As indicated previously, varying ambient condition changes cause threshold detector 620 of FIG. 2 to produce ambient change adjustment signals; and since the ambient changes are small and slow, the adjustment signals tend to be small, slowly changing, and of short duration.

However, a meaningful sensor signal tends to be strong, rapidly changing, and of longer duration; and these meaningful signals are to be applied to an amplifier, 66a of H6. 2, for further use.

it is therefore desirable to direct the small, slowly changing, short duration adjustment signals from threshold detector 620 to compensating circuitryfila; and to direct the stronger, rapidly changing, longer duration meaningful signals from threshold detector 620 to amplifier 66a. This effect is readily achieved by suitably biassing the amplifier circuitry in order to nullify small signals, and by the use of well-known timing circuits (similar to those used in television for separating sync signals, and the like).

Thus, audiochannel i2 produces valid audiosignals that cover the range of about 30 Hz. to 75,000 Hz; a range that includes the snapping of twigs, the rustle of clothes, and the sounds of piodding footsteps-each contributing to a particular target signature.

its mentioned above, a sudden silence may indicate an intrusion; md a silence signal may be desired for indicating this condition. However, the audiochannel circuitry of FIG. 2 may not produce a silence" signal, since its polarity-response and compensating circuitry tend to operate for a different type input signal.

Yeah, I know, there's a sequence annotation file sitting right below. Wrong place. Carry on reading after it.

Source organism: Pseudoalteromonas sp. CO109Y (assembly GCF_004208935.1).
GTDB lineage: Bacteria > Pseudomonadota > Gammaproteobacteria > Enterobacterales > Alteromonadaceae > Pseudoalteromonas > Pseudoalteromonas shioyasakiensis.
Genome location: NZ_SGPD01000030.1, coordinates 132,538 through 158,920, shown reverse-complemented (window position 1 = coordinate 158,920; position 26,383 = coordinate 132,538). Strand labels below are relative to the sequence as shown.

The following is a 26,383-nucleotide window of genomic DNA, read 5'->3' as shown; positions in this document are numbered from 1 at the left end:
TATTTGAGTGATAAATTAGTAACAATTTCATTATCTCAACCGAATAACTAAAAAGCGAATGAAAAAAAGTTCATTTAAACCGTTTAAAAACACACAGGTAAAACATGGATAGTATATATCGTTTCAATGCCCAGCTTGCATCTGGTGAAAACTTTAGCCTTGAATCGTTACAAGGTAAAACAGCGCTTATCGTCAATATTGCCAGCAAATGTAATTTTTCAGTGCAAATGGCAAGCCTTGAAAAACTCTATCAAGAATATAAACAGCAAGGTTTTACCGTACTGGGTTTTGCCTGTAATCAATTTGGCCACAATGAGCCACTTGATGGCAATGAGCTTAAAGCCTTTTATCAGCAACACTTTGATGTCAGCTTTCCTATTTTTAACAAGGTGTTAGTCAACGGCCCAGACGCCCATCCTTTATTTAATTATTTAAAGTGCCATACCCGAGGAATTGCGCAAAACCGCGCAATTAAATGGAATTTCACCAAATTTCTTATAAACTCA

However, a slight modification permits the audio circuitry 16 of H6. 2 to be used for generating the above-described silence signal. The modification comprises a tap" at the output end of preamplifier 6'8; 21 polarity-control diode 68; and a filter 69-these operating as follows. Upon the occurrence of a sudden silence, audiosensor l4 developes a negative-going, or decreasing signal; and this is transmitted by suitable-poled diode 68, which may be properly biassed to transmit only those signals having or exceeding a desired amplitude. The output of diode 68 is applied to filter circuit 69, which passes only the sudden-silence signals to amplifier 66b. Filter 69 may comprise a series connection of one or more relatively-small capacitors that favor the passage of the sudden signals, and a shunt connection of one or more coils that bypass the slowlychanging signals. in this way, audiocircuitry l6 compensates for gradual changes in ambient noise level, and still detects sudden change of either increase or decrease in audio levels.

THE SElSMlC CHANNEL Seismic sensor 20 (see FIG. 1) detects tremors of the earth; so that movements of an animal, a human being, a vehicle, etc. cause seismic sensor 20 to produce an output signal. The seismic sensor may be a geophone, such as is made by Hall- Sears, lnc., of Houston, T eras; and is coupled to the earth by ass? AVAILABLE COPY an implantation spike that is an integral part of the geophoneand forms the nose of an airdropped monitoring unit. A crush-type material may be positioned adjacent of the geophone to assure desired implantation, without exposing the airdropped package to excessive shock.

It has been determined that a walking animal produces seismic impulses at a given rate; and that running animals produce seismic pulses at proportionally higher rates. A human being, having 2 feet rather than 4, produces seismic impulses at a corresponding lower frequency while walking; and at a corresponding higher frequency while hurrying and running; the spectrum-range extending from about 5 Hz. to 35 Hz. It has also been found that the movement of vehicles such as bicycles, motor bikes, and the like produces their own seismic-frequency signals.

Therefore, the output of seismic sensor may be divided into a number of spectrums-such as 7 Hz., Hz., and 75 Hz.-these helping, in cooperation with other sensor signals, to identify the target signature of a slowly moving man, a rapidly moving man, the movement of animals and vehicles, etc.